The Bill & Melinda Gates Foundation is working with China’s health agency to help authorities there improve their standards, potentially creating a challenger to the world’s two most powerful regulators, billionaire Bill Gates said.
The U.S. and European regulatory dominance sometimes leads other agencies to reject medicines or vaccines that could have served a purpose in their own nations, Gates said at a panel discussion at the World Economic Forum in Davos, Switzerland.
His foundation, which has spent about $12 billion on projects to improve global health in the last five years, has former employees of the U.S. Food and Drug Administration working to help the Chinese Food and Drug Administration, he said.
India and China “can never afford to spend $10,000 per citizen” for health care so they will need to innovate, Gates said. “That’s where a lot of the action will be.”
Gates, the co-founder of Microsoft Corp., said countries like China and India face the need to set their own medical rules on many fronts, including thinking outside the box on issues such as what makes a doctor. Training only one type of Western-style doctor will likely be too expensive, he said. Some local “quacks” are quite good, he said, referring to a term used in the Indian medical vernacular that describes individuals practicing medicine without a formal degree or training by common western standards.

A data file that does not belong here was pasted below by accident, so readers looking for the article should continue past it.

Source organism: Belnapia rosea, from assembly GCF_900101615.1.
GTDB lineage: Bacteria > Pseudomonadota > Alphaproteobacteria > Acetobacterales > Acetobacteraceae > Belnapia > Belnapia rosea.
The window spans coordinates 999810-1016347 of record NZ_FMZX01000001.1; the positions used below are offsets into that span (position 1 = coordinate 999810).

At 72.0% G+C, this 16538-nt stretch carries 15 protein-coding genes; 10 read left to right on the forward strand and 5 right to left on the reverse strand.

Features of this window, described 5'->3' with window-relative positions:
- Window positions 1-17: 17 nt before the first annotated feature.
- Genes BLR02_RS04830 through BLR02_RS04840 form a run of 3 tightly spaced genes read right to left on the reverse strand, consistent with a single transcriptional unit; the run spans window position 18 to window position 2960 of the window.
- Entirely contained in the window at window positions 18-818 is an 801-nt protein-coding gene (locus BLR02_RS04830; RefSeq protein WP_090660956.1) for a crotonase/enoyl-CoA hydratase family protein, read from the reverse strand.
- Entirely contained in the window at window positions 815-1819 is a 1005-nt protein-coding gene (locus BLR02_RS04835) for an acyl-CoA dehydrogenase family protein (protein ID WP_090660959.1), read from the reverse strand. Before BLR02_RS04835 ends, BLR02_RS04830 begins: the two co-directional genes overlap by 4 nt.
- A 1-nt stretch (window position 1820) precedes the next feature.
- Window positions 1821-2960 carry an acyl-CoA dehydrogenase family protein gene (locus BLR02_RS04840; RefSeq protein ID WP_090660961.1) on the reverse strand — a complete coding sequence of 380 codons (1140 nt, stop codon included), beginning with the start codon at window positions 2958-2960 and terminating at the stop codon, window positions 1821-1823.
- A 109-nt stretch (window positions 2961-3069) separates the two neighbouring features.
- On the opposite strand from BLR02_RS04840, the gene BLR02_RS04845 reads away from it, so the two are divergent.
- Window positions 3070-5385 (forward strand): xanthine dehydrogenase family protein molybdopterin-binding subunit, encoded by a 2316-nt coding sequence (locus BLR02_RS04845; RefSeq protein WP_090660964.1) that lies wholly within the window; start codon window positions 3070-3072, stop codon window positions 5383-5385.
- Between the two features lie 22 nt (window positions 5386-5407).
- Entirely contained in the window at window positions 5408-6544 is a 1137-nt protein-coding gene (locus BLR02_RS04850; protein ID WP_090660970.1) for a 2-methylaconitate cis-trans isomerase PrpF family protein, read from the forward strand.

Gates, whose foundation focuses on diseases like malaria and tuberculosis, said he has seen a surprising convergence in the research between diseases such as cancer that largely afflict rich countries and ailments typical of poorer nations such as HIV and malnutrition. He cited research into the microbiome, which his foundation delved into years ago to investigate malnutrition and is now cited as the potential source of diseases from Alzheimer’s to autism.
“The research agendas for the rich and developing world are more aligned than you might think,” he said.
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